Teaching Fellow in the Social Sciences (2021–23)
PhD'21 (modern European history) University of Chicago

Research Interests

19th and 20th-century Europe in global perspective; France and the French Empire; sovereignty, infrastructure, and international shipping; migration and the politics of mobility; race, labor, and capitalism in colonial contexts; masculinity and military history.

Dissertation

In-between Empires: Steaming the Trans-Suez Highways of French Imperialism (1830-1930)

Biography

I am a social and cultural historian of 19th and 20th-century Europe, specializing in France and the French Empire. My research investigates how the rise and fall of European imperialism intersected with new modes of mobility and engendered contests over the governance of globalization. During the 2021-22 academic year, I will be a Postdoctoral Teaching Fellow in the Department of History and the College.

I am currently transforming my dissertation (based on two years of archival research in France, the U.K., and Vietnam) into a book manuscript, In-between Empires: Steaming the Trans-Suez Highways of French Imperialism (1830-1930). The project explores the maritime highways connecting France to its Indo-Pacific empire via the Suez Canal. Juxtaposing the everyday histories of cramped steamships against the interimperial politics of a vast, Trans-Suez highway, the project reevaluates the apex of European imperial power. Much historiography has assumed that transit across empires became unproblematic with the rise of steamships and the opening of the Suez Canal. In-between Empires, by contrast, highlights social struggles over the highways of empire. From the militant demands of a multiracial maritime workforce to the elite networking of an interoceanic commuter class, a host of actors ensured that trans-Suez highways functioned not merely as pipelines of imperial power, but rather as contested borderlands. In the contact zones of steamships and maritime routes, colonial hierarchies of race and civilization were challenged, while everyday dilemmas – establishing legal jurisdiction, for instance, or following rules for disease control – simultaneously mobilized and undermined the idea of imperial sovereignty.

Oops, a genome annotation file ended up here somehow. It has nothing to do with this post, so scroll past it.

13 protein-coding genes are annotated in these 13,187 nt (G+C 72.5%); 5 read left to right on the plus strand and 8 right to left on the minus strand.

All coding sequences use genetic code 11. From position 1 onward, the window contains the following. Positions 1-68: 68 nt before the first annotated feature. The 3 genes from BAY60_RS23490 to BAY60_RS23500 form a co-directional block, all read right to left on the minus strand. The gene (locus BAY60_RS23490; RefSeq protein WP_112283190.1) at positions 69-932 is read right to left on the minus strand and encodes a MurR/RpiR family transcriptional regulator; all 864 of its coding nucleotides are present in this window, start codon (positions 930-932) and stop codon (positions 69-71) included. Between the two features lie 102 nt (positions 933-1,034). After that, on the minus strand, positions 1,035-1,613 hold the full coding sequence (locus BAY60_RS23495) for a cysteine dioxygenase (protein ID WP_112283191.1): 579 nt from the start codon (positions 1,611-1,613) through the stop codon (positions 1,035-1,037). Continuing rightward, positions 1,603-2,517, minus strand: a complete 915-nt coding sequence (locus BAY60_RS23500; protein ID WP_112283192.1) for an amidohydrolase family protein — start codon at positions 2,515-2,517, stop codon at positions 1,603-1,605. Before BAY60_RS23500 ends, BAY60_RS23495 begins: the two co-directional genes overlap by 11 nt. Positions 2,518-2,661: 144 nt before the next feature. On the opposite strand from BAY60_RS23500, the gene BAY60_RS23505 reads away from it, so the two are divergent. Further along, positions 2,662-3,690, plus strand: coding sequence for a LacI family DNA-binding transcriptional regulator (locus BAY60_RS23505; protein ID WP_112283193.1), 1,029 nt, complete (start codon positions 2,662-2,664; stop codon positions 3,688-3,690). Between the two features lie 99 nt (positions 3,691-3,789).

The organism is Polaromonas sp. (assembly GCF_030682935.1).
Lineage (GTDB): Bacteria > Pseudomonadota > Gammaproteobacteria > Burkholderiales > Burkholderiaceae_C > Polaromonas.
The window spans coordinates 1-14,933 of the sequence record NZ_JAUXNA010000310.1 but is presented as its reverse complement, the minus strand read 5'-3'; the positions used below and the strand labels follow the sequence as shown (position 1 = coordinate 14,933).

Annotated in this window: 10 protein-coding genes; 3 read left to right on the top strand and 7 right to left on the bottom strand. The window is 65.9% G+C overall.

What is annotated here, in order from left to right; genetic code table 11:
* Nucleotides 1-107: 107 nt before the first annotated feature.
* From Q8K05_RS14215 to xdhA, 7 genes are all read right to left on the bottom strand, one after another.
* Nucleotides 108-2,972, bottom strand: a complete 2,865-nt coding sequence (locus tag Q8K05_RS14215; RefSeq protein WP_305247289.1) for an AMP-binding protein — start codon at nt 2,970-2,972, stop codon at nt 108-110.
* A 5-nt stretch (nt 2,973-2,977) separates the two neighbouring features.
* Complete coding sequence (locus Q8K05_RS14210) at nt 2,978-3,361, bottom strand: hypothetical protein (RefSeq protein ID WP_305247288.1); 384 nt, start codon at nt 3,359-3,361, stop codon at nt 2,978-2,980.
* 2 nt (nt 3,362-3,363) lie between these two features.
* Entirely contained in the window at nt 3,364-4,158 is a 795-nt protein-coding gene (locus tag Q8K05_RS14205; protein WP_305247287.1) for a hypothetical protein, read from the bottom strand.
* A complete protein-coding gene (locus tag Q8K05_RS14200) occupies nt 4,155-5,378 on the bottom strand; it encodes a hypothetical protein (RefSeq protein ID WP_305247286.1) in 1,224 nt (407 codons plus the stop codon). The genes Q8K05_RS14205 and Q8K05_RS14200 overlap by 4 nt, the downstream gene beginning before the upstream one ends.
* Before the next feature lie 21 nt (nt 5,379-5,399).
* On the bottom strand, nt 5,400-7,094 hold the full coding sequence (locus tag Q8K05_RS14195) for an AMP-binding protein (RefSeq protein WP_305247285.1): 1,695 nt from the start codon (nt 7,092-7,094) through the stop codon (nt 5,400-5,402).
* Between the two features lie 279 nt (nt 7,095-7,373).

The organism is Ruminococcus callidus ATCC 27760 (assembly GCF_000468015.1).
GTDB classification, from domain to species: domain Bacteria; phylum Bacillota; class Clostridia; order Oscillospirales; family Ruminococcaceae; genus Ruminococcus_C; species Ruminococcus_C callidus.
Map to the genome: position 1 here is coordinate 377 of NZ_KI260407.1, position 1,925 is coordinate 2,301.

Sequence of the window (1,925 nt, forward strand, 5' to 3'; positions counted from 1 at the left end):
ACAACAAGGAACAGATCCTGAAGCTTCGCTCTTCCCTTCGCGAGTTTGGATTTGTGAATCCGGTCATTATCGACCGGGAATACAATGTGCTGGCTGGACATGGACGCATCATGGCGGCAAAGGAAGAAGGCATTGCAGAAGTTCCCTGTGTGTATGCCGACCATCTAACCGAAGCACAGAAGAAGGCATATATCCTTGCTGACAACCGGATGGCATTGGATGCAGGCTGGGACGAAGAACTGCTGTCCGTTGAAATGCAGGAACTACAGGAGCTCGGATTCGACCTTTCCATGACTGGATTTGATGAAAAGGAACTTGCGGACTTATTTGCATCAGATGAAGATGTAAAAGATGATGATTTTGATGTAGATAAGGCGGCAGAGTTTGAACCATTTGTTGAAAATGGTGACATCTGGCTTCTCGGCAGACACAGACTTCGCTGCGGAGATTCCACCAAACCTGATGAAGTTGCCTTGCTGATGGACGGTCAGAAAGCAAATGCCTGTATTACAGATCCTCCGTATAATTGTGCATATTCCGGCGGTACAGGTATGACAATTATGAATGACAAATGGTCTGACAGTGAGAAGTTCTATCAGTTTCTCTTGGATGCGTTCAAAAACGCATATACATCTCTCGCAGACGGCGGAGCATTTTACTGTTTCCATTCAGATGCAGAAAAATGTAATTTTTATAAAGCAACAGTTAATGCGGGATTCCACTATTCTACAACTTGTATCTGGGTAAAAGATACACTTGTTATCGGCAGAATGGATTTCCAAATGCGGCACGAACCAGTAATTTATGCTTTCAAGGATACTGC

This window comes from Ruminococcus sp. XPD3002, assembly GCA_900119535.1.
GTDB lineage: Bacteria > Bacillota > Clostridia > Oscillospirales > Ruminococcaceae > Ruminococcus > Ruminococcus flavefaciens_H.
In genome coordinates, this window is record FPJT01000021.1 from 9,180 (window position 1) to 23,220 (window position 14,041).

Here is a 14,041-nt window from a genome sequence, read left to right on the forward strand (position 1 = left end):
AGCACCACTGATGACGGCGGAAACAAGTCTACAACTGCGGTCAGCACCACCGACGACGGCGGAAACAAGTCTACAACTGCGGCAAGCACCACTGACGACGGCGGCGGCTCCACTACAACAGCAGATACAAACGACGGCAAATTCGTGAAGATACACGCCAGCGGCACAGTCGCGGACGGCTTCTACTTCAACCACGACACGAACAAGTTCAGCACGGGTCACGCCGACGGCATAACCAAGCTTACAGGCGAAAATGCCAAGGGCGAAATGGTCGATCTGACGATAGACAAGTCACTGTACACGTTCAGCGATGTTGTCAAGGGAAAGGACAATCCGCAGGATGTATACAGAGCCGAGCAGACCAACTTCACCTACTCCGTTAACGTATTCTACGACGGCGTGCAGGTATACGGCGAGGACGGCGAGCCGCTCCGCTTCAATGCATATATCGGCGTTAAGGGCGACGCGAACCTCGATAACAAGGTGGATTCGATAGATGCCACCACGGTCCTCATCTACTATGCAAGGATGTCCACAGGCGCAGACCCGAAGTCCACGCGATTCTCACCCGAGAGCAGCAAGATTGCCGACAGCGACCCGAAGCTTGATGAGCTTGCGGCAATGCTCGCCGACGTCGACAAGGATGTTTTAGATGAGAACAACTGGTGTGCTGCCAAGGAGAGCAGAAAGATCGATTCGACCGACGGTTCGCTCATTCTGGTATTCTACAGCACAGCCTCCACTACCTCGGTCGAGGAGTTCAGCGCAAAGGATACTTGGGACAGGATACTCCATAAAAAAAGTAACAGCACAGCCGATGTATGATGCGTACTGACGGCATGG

Publications and Writing

"Anti-Labour Repression in the in-between spaces of Empire: The Compagnie des Messageries Maritimes and the steamship workers of the 'China Line' (1900-1920)," in Corporate Policing, Yellow Unionism, and Strikebreaking, 1890-1930: In Defence of Freedom (eds. Matteo Milan and Alessandro Saluppo) (Routledge Press, 2020).

Under review: “Les Messageries Maritimes ‘au-delà de Suez’ aux débuts du XXe siècle. Luttes syndicales et souveraineté dans les interstices impériaux.” Revue d’histoire maritime.

Engineering Imperialism, Building Empire”: Blog post, Past & Present.

"Neighbourhoods Afloat": Blog post, Mobile Domesticities.

Awards and News

—2020, Center for International Social Sciences Research Dissertation Fellowship, University of Chicago
—2019, Winner of Von Holst Prize Lectureship Competition, History Department
—2019, Farrar Memorial Award, Society for French Historical Studies
—2017, Chateaubriand Doctoral Fellowship, French Embassy in the United States
—2016, Lurcy Fellowship, Georges Lurcy Charitable and Educational Trust
—History Students Awarded 47 Research Grants in 2017–18